Simple Formal Logic
With Common-Sense Symbolic Techniques
Routledge – 2009 – 348 pages
Routledge – 2009 – 348 pages
Perfect for students with no background in logic or philosophy, Simple Formal Logic provides a full system of logic adequate to handle everyday and philosophical reasoning. By keeping out artificial techniques that aren’t natural to our everyday thinking process, Simple Formal Logic trains students to think through formal logical arguments for themselves, ingraining in them the habits of sound reasoning.
Simple Formal Logic features:
This book arose out of a popular course that the author has taught to all types of undergraduate students at Loyola University Chicago. He teaches formal logic without the artificial methods–methods that often seek to solve farfetched logical problems without any connection to everyday and philosophical argumentation. The result is a book that teaches easy and more intuitive ways of grappling with formal logic–and is intended as a rigorous yet easy-to-follow first course in logical thinking for philosophy majors and non-philosophy majors alike.
'Arnold vander Nat’s Simple Formal Logic is simply better than its closest competitors at presenting material for an undergraduate audience, new to the subject. Its greatest merit is that it explains complex and challenging material in layman’s terms and then moves on to more technical language. This approach makes it both highly accessible and engaging. It’s one of the few logic textbooks that I really liked reading.' – Chunghyoung Lee, California State University, Fresno, USA
'I was floored by this fabulous logic text and by the talents of its author! I tremendously enjoyed reading it, and can't wait until I can adopt it as my class text.' – Michael Latzer, Gannon University, USA
Chapter 1: Basic Logical Concepts 1.1 Introduction 1.2 Arguments 1.3 Evaluating Arguments 1.4 Classification of Sentences 1.5 Proofs, Inconclusive and Erroneous Arguments 1.6 Deductive and Inductive Validity Chapter 2: Propositional Logic 2.1 Introduction to Propositional Logic 2.2 Details about Negations 2.3 Details about Conditional Sentences 2.4 Determining the Truth-Value of Sentences 2.5 Truth-Tables to Test the Validity of Arguments 2.6 Truth-Table Tests for Other Logical Concerns 2.7 Presentation of the Rules of Deduction 2.8 Making Deductions for Arguments 2.9 Strategy in Deductions 2.10 The Rules of Conditional Proof and Indirect Proof 2.11 Further Uses of Deductions Chapter 3: Traditional Logic 3.1 Introduction: New Perspectives 3.2 Categorical Sentences in Traditional Logic 3.3 English Variations on Categorical Forms 3.4 Venn Diagrams for Categorical Sentences 3.5 Venn Diagrams for Syllogisms and Equivalences 3.6 Equivalence Operations 3.7 Deductions in Traditional Logic 3.8 Combining Propositional Logic with Syllogistic Logic Chapter 4: Modern Quantificational Logic 4.1 Introduction to Quantificational Logic 4.2 Types of English Simple Sentences and Other Detail 4.3 The Truth-Value of Quantificational Sentences 4.4 Deductions in Quantificational Logic 4.5 Deductions with Conditional Proof and Indirect Proof 4.6 Demonstrating Invalidity 4.7 Relational Sentences 4.8 Deductions with Relational Sentences 4.9 Working with Identities Chapter 5: Logical Fallacies 5.1 Introduction 5.2 Fallacies of Irrelevance 5.3 Fallacies of Misconstrual 5.4 Fallacies of Presumption Glossary and Index of Terms, List of Symbols and Abbreviation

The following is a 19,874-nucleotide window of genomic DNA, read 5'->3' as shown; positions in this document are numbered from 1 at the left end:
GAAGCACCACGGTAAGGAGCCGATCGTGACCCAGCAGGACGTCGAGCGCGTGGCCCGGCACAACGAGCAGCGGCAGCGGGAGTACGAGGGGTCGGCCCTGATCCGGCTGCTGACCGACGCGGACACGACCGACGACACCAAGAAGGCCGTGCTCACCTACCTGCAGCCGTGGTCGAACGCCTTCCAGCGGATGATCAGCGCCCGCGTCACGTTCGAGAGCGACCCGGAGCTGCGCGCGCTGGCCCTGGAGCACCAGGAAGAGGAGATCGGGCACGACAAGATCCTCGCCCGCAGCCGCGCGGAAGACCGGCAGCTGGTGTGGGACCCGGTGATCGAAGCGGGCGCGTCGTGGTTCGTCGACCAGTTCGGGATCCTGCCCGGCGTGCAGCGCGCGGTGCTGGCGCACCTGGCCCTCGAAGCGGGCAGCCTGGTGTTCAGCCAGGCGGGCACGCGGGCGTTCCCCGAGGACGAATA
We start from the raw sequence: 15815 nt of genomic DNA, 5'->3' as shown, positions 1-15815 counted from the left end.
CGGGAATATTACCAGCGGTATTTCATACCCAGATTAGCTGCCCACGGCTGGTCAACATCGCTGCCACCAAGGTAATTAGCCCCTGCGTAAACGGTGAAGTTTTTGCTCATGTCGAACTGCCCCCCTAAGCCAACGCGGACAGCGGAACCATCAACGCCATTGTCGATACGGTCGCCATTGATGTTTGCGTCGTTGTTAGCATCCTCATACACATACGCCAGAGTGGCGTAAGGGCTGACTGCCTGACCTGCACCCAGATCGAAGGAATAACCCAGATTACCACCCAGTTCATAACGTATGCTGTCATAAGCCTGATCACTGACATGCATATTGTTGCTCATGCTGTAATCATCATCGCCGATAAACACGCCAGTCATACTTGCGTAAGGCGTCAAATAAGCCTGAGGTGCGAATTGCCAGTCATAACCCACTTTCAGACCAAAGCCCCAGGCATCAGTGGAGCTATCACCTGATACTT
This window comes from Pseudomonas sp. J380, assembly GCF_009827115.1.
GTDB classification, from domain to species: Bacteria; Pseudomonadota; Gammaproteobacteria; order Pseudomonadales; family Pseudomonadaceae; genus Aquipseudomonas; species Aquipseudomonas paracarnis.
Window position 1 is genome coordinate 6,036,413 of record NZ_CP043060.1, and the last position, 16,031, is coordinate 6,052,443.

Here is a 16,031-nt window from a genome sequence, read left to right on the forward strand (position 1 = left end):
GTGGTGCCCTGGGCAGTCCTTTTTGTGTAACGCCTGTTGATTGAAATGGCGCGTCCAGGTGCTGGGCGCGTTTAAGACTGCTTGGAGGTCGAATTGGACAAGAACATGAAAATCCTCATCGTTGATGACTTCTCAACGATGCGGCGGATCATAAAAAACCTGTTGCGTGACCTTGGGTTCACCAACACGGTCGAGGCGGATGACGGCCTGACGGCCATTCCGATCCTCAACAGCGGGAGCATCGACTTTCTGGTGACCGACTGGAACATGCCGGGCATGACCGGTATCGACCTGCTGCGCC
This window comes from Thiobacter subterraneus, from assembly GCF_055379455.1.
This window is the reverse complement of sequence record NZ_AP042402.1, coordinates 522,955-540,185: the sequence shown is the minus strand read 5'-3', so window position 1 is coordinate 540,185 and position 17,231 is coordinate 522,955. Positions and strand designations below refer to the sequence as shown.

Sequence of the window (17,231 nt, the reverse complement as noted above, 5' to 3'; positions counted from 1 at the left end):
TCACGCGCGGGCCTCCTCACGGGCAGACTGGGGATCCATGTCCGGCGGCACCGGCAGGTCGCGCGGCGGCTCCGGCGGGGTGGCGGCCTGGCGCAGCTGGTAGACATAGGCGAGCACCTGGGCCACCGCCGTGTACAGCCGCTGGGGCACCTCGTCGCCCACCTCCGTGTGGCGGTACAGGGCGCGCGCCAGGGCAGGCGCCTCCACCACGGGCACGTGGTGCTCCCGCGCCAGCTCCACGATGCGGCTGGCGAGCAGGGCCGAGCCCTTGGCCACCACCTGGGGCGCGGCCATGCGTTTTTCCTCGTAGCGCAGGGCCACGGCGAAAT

Arnold vander Nat is Associate Professor of Philosophy at Loyola University Chicago. He has taught courses at the introductory, intermediate, and advanced levels in logic, epistemology, and early modern philosophy.